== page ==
Originally Published MDDI November 2003NEWSTRENDSCMS Clarifies Process for National Coverage DecisionsErik Swain

Erik Swain

November 1, 2003

2 Min Read
CMS Clarifies Process for National Coverage Decisions

Originally Published MDDI November 2003


Erik Swain

The Centers for Medicare & Medicaid Services (CMS) has clarified the process by which it makes national coverage decisions. The agency hopes it will enable industry to better track the progress of pending deci-sions, and encourage more public participation.

In a recently released notice, the agency explained, among other things, that firms with a device pending FDA approval can contact CMS about possible coverage before FDA makes its decision. It also noted, however, that FDA approval alone does not entitle a device to coverage.

The notice, published in the September 26, 2003 Federal Register [68 FR: 55634-55641], also covers a number of procedural issues. It took effect on October 27, 2003. It in part implements the Medicare, Medicaid, and State Children's Health Insurance Program Benefits Improvement and Protection Act of 2000.

The document defines what constitutes a complete, formal initial request for a national coverage decision, and differentiates the process from a request for reconsideration. It also describes the ways in which an initial request can be generated. The primary path can be initiated by any party, whether manufacturer, healthcare provider, supplier, or patient. This path generally takes 90 days but can take longer if questions arise or clarifications are needed. 

A second path is open to “aggrieved parties” who are in need of the products or services in question. This path ensures a national coverage decision, and a decision memorandum will be issued in 90 days. The actual effective coverage date could be later if claims processing systems must be changed.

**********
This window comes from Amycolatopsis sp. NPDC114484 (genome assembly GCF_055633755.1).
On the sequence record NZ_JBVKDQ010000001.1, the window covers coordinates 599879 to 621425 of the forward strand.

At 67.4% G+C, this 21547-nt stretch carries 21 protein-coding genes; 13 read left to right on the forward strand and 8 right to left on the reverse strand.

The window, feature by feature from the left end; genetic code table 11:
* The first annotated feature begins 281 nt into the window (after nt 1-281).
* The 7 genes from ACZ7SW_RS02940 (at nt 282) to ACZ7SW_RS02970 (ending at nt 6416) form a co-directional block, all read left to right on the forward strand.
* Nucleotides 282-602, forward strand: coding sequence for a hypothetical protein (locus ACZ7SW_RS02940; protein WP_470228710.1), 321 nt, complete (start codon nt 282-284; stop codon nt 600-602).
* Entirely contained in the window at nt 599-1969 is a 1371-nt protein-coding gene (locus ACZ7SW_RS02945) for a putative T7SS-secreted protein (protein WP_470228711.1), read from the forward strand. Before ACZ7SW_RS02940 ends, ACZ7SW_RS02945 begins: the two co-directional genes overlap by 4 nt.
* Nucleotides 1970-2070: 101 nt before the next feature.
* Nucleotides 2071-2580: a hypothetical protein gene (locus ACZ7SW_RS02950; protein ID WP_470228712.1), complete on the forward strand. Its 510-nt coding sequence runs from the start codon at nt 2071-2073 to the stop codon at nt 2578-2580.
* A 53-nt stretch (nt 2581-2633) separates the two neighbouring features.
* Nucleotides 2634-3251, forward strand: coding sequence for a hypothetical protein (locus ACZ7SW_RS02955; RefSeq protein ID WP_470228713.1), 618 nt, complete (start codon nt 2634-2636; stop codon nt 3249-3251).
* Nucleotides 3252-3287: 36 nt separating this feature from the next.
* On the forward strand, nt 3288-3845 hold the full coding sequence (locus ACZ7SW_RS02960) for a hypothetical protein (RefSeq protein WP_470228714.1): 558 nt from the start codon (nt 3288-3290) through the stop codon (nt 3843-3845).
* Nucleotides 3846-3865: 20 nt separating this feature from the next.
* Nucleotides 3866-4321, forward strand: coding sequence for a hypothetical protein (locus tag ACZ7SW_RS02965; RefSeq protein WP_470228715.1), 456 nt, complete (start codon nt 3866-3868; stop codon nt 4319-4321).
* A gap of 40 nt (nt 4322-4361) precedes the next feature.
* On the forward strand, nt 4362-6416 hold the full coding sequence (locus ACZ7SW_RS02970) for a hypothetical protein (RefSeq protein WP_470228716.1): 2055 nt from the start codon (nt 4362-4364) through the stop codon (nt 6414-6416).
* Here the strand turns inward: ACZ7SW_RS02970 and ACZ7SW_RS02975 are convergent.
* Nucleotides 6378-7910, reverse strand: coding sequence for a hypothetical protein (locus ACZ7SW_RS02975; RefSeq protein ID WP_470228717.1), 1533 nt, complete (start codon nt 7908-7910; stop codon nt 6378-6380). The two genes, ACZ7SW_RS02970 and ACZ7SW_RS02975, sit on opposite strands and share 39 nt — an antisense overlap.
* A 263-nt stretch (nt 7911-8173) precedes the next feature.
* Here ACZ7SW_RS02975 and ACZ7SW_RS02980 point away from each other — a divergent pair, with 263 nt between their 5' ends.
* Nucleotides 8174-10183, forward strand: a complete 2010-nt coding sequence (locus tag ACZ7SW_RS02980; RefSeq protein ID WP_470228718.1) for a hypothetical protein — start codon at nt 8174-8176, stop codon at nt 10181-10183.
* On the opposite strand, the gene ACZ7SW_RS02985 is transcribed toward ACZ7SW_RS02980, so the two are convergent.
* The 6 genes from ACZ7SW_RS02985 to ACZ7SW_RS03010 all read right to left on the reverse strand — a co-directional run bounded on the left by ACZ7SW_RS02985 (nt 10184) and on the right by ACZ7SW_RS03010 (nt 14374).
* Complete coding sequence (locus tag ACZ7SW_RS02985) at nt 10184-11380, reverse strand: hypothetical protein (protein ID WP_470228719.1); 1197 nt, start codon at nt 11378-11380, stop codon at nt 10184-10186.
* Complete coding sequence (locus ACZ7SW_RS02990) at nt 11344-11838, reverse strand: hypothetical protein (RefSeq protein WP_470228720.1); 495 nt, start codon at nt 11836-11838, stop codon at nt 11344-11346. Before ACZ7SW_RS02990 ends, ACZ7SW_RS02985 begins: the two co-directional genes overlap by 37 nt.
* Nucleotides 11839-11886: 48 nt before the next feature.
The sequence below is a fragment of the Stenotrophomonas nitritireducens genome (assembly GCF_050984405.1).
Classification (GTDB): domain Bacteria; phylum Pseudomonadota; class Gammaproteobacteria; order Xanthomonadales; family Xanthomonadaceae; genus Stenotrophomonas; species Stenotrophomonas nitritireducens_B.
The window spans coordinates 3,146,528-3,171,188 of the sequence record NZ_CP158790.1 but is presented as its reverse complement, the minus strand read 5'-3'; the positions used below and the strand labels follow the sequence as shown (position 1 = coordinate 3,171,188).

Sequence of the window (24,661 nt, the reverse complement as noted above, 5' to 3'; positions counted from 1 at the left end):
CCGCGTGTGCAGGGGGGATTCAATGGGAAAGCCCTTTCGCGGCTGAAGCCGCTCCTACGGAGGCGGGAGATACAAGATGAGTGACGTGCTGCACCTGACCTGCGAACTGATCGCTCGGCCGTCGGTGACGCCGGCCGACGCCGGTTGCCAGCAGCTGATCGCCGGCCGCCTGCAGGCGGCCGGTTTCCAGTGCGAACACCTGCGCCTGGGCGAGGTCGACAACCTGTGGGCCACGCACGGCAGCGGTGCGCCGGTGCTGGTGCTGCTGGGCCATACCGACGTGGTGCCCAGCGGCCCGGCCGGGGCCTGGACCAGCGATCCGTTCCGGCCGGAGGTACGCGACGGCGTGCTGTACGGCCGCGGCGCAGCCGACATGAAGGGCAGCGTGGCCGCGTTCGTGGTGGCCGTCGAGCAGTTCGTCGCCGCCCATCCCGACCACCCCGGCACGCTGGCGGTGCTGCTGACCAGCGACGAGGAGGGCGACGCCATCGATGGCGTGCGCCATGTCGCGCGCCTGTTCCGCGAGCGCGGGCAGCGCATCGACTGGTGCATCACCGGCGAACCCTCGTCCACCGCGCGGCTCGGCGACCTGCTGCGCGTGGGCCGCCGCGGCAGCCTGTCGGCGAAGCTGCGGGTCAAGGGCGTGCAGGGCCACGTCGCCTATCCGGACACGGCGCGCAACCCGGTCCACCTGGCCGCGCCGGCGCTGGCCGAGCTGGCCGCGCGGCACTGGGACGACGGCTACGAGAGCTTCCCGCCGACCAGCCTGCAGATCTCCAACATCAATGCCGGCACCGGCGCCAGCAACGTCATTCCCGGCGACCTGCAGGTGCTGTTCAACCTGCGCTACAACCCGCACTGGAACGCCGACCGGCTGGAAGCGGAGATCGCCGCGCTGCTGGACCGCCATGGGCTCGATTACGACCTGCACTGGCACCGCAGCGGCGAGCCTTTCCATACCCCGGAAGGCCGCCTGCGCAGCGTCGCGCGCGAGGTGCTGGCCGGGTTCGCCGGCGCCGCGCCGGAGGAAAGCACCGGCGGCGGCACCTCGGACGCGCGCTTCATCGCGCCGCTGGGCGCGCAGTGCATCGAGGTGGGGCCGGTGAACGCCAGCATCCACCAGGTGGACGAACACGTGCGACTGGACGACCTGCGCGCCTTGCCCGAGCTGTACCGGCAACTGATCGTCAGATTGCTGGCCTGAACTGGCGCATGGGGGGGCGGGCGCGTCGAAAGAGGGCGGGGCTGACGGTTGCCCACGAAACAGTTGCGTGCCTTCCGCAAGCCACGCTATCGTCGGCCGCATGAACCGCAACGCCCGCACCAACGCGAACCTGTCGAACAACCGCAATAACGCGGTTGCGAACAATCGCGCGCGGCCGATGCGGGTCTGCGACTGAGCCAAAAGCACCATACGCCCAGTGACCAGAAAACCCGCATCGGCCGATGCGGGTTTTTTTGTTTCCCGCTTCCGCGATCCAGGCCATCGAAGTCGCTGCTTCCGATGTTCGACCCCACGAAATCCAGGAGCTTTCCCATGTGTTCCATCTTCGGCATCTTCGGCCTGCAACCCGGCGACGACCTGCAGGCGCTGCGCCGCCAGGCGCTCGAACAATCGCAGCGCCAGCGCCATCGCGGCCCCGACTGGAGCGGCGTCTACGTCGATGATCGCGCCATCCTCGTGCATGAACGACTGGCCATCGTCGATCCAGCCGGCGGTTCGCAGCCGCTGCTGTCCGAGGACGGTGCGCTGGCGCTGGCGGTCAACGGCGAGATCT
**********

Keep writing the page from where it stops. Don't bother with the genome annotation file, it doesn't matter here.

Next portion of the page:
The 90-day clock begins only when the agency has accepted a complete, formal request. The acceptance will be posted to the CMS Web site, and the public has 30 days to comment on it. CMS will respond to the comments in the decision memorandum. 

The notice also explains what firms must do to trigger the reconsideration process. A request will be considered if it offers new scientific or medical evidence, or argues that the initial decision misinterpreted the evidence. 

The document also outlines the role of the Medical Coverage Advisory Committee (MCAC). It provides independent, expert advice on some of the tougher coverage decisions. CMS states in the notice that it will involve MCAC when a coverage issue is the subject of significant scientific or medical controversy or of public controversy, or when it could have a major impact on those aged 65 and over.

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